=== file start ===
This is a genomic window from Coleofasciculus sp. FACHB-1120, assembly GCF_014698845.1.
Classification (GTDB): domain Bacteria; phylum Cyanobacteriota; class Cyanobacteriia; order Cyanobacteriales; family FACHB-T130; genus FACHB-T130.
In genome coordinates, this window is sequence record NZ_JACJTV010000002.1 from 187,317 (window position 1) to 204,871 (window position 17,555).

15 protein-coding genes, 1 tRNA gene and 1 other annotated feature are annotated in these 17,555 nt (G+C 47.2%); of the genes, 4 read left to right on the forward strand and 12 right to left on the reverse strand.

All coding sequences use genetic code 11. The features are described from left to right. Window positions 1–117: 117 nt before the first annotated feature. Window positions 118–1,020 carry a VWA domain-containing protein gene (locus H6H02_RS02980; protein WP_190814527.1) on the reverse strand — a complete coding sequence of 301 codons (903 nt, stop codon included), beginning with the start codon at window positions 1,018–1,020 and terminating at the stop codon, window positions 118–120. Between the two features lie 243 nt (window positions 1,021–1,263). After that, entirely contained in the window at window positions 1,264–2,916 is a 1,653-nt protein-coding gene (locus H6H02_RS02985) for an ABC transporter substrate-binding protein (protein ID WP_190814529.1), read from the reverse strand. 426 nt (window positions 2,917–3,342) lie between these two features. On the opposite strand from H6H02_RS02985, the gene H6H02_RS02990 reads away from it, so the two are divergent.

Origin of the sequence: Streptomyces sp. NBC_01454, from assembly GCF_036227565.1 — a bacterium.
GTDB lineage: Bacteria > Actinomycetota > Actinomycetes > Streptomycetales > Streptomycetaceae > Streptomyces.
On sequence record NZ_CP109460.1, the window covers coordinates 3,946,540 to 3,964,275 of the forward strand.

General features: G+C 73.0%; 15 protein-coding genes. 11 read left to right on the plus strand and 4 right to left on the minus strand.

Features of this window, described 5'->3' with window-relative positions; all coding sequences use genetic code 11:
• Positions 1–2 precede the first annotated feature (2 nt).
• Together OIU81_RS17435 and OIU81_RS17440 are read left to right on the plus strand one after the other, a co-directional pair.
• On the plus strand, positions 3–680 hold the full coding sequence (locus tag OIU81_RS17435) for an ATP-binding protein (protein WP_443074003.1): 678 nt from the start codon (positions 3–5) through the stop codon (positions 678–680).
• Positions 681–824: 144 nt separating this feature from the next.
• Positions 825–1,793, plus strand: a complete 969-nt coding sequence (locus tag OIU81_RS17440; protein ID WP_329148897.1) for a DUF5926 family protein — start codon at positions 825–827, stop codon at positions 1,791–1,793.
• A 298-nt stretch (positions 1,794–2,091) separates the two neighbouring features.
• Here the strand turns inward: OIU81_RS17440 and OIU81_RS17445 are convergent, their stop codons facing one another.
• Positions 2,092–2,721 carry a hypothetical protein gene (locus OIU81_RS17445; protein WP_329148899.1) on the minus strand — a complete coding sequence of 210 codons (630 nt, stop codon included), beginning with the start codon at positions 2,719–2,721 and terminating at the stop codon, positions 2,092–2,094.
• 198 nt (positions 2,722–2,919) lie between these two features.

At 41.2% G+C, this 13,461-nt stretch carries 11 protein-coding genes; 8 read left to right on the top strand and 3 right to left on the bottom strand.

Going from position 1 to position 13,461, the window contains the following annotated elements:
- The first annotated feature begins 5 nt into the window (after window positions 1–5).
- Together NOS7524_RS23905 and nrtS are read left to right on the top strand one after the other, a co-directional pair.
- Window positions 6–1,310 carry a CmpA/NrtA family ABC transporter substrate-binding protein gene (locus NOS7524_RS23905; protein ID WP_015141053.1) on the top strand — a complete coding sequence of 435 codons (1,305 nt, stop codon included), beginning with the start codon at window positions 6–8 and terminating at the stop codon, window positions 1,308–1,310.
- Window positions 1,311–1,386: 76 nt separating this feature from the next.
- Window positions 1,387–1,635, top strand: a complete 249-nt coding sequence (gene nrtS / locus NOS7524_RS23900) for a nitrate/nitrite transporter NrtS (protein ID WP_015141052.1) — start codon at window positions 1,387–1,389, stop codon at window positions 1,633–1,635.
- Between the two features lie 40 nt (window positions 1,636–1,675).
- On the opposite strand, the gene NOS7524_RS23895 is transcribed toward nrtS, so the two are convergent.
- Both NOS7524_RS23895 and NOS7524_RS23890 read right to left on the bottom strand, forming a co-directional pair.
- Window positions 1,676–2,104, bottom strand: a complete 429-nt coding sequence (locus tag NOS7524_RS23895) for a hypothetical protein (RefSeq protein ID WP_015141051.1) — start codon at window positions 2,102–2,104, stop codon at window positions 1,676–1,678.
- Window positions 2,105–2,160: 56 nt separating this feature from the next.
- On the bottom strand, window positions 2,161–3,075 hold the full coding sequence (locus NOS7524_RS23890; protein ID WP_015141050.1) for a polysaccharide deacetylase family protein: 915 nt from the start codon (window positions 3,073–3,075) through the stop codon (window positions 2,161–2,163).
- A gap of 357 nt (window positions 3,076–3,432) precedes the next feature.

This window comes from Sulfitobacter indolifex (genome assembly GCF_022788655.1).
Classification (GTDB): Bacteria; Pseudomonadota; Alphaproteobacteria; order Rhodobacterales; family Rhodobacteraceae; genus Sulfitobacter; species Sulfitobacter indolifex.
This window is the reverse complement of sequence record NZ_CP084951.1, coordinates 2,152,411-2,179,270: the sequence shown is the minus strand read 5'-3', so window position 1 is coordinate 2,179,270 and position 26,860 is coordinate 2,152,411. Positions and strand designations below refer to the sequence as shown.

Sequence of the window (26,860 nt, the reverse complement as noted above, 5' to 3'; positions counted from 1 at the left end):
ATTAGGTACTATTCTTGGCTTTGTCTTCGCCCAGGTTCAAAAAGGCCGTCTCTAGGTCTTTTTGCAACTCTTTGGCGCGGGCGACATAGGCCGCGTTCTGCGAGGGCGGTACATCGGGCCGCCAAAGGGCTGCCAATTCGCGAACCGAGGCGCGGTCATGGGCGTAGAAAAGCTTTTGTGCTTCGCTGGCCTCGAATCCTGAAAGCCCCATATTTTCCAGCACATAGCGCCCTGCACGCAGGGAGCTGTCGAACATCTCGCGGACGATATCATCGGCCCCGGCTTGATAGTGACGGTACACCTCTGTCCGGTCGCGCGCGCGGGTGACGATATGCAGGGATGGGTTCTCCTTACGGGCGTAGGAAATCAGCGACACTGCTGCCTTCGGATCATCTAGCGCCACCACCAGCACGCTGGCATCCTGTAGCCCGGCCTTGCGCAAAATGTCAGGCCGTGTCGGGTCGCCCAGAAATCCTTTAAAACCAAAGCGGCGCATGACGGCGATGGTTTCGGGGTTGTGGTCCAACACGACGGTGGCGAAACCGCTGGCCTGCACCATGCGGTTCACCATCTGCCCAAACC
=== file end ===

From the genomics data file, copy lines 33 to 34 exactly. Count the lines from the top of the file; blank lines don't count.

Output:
- A gap of 357 nt (window positions 3,076–3,432) precedes the next feature.

This window comes from Sulfitobacter indolifex (genome assembly GCF_022788655.1).